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Armand Veilleux 

Preface to David N. Bell, Besa. the Life of Shenoute.

Cistercian Publications, Kalamazoo. 1983


THE LIFE OF SHENOUTE is not one of the brightest pages of the history of monasticism. It deserves to be known nevertheless, for in monastic tradition the disconcerting figure of the great Shenoute constitutes a tragic phenomenon that compels us to consider seriously some pitfalls inherent in the monastic institution itself.

How can one explain that a man whom all agree in calling authoritarian, harsh, and violent, and whose spirituality, lacking any mystical dimension, his best specialist (J. Lei­poldt) describes as `christ-less' (christlose Frömmigkeit), was able for more than eighty years-he died at the age of 118—to impose his authority on a host of disciples who seem to have reached at one point the startling figure of 2200 monks and 1800 nuns? What motives could have attracted to him those masses of disciples among whom, moreover, movements of revolt against the master's authoritarianism seem at times to have reached an endemic stage? Motivations of a socio-economic character must have played a role, but they were certainly not the only reasons. We believe that a more profound explanation is to be sought in the history of the religious phenomenon throughout the ages. Let us try to situate Shenoute in that much broader context, rather than merely in that of monastic Egypt of the fourth and fifth centuries.

Primitive cultures are overwhelming. The great archetypes by which the collective subconscious expresses itself have a very strong hold on a people whose cohesion and unity are preserved by priests, soothsayers, and sorcerers through a well-structured system of myths, rituals, and moral codes. As long as collective survival is not firmly ensured, there is no place for the elaboration of an individual experience and for the blossoming forth of personal consciousness. Any effort by an individual to pursue a personal journey beyond the frame­work offered by the surrounding culture is excluded. In the beginning, such an effort would be simply impossible and therefore unthinkable; when it becomes possible it is forbid­den; and, finally, when it becomes a temptation for a great number it is severely repressed.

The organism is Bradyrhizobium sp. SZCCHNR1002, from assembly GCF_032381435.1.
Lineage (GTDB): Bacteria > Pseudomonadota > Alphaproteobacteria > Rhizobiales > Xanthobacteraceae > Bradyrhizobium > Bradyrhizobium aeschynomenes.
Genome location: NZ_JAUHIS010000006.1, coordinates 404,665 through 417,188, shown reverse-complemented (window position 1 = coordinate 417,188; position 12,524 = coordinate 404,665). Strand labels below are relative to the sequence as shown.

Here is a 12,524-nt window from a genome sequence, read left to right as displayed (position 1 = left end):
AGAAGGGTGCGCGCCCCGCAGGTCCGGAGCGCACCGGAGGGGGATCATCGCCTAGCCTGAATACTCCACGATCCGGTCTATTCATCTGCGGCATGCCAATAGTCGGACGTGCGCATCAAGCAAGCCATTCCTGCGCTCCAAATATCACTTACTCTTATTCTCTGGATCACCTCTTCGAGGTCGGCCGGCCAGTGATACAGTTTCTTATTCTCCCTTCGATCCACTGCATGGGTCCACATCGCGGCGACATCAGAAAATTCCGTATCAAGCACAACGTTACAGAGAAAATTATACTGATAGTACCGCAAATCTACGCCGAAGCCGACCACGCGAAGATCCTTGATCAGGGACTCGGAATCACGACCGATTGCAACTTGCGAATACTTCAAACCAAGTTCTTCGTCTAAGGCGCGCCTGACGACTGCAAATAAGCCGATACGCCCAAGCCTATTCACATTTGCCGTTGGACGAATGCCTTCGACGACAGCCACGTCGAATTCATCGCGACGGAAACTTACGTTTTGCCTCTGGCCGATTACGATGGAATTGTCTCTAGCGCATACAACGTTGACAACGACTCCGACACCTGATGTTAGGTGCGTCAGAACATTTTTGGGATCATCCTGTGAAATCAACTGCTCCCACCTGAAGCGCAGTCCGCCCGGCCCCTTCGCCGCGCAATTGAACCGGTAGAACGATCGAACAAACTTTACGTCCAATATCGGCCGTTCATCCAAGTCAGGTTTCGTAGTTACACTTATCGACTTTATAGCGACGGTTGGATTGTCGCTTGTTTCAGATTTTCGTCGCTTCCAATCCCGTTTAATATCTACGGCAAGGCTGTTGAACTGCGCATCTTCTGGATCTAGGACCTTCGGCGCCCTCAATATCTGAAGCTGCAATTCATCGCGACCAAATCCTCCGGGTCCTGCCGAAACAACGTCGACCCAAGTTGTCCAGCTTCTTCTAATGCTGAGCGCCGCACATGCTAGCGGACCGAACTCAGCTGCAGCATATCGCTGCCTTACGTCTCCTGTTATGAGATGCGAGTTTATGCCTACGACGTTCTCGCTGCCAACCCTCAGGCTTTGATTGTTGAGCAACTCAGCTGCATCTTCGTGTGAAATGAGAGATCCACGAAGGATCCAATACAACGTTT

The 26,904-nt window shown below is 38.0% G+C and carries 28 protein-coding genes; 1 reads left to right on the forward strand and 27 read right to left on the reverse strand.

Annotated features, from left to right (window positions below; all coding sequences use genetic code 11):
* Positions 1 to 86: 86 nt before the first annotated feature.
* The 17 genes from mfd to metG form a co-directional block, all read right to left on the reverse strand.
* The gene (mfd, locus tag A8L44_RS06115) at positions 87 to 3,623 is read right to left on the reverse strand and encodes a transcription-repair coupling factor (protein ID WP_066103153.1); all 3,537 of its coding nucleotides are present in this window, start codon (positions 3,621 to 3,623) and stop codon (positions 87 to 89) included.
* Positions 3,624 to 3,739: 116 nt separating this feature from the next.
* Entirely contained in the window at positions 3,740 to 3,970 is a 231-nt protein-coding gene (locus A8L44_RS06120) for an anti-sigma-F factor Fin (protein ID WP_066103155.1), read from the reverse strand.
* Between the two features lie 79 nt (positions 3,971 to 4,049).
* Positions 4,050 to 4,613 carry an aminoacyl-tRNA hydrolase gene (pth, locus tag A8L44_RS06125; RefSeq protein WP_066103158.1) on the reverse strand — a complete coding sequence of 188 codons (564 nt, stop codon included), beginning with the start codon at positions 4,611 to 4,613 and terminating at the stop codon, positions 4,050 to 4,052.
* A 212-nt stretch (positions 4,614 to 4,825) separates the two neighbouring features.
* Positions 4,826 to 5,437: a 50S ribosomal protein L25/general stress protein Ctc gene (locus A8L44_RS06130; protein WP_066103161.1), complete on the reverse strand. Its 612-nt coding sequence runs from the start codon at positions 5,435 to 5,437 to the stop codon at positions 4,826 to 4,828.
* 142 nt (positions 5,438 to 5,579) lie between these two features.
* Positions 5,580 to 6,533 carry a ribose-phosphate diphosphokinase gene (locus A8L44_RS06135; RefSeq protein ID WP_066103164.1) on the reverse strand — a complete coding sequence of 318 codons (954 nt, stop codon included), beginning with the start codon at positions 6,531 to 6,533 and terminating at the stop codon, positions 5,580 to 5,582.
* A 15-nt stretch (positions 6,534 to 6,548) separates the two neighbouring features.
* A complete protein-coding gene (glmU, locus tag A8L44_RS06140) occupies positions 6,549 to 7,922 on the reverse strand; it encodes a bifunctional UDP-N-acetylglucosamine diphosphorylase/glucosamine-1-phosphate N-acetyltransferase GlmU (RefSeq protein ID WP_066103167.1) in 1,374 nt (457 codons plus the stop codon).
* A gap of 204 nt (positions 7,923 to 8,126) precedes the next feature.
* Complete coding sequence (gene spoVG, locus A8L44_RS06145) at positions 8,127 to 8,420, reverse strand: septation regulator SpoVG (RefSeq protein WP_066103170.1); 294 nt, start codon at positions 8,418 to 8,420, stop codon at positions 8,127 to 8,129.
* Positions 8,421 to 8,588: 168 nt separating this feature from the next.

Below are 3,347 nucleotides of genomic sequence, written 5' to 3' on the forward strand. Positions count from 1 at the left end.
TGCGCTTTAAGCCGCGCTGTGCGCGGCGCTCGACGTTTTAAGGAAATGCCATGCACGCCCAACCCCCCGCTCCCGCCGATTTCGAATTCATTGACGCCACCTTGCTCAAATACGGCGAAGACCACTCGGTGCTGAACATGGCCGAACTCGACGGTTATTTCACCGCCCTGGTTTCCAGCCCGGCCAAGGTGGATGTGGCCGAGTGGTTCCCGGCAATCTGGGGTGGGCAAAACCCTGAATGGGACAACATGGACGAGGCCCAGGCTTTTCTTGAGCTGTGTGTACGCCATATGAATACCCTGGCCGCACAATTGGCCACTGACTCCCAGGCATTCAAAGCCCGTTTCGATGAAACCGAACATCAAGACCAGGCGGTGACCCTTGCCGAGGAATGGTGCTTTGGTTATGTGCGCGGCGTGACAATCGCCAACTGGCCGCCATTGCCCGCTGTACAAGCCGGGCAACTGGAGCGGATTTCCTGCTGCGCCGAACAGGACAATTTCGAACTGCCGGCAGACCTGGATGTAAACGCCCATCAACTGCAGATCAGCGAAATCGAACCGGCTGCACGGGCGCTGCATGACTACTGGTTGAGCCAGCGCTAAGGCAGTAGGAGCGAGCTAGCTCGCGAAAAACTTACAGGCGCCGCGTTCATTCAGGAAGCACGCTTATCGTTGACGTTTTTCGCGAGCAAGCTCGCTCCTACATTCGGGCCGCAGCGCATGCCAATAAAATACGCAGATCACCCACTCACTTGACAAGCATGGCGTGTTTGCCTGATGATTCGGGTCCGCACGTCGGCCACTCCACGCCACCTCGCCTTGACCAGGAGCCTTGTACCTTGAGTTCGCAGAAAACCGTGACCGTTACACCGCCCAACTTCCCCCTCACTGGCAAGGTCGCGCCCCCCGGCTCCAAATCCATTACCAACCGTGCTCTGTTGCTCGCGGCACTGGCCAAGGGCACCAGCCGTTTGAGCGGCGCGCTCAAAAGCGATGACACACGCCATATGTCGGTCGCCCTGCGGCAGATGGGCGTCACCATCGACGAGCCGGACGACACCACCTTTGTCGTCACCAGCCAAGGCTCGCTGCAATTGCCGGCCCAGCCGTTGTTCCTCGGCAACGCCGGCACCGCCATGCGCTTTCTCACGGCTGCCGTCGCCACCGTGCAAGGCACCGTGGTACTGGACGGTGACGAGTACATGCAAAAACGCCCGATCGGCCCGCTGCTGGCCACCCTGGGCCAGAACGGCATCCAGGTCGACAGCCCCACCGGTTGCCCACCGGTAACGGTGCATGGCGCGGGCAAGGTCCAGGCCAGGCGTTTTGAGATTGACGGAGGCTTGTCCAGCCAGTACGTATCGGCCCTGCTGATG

Once begun, however, that evolution is irreversible. A day comes when collective survival is sufficiently ensured to allow toleration of some degree of creative marginality. Then the person emerges. The individual relates not only to the group but to each member of it. Bonds are established between persons, and marriage, for example, becomes a relationship between two persons and no longer only between two clans. Then some individuals personally and consciously live the relationship to the Transcendent which had until then been kept in the collective subconscious. Personal vocations are discerned and mystical experiences are lived. It was at such a cultural and religious breakthrough that Abraham heard the call to leave behind all the security— material, psychological, religious—provided by his immediate environment in order to launch out on a personal journey whose various stages and final step he could not foresee. It was in the same period, in early India, that the munis fled to the forests to listen to their Atman and to encounter Brahman, the principle of Being.

Such individual experiences have an impact on the collec­tive psyche, and a religious movement takes form. The number of those who hear the call and answer it increases. We think of the time of the rishis of Vedic India and of the patriarchs and Moses in Israel. A mystical experience develops and the collective memory of it comes to be recorded in traditions, beliefs, and rituals. A religion is born; by assuring a functional role the religious movement becomes a system. By this time a plateau has been reached in the pen­dulum movement between group spirit and personal crea­tivity, in the tension between the collective and the individual poles. That equilibrium will, generally, last several centuries.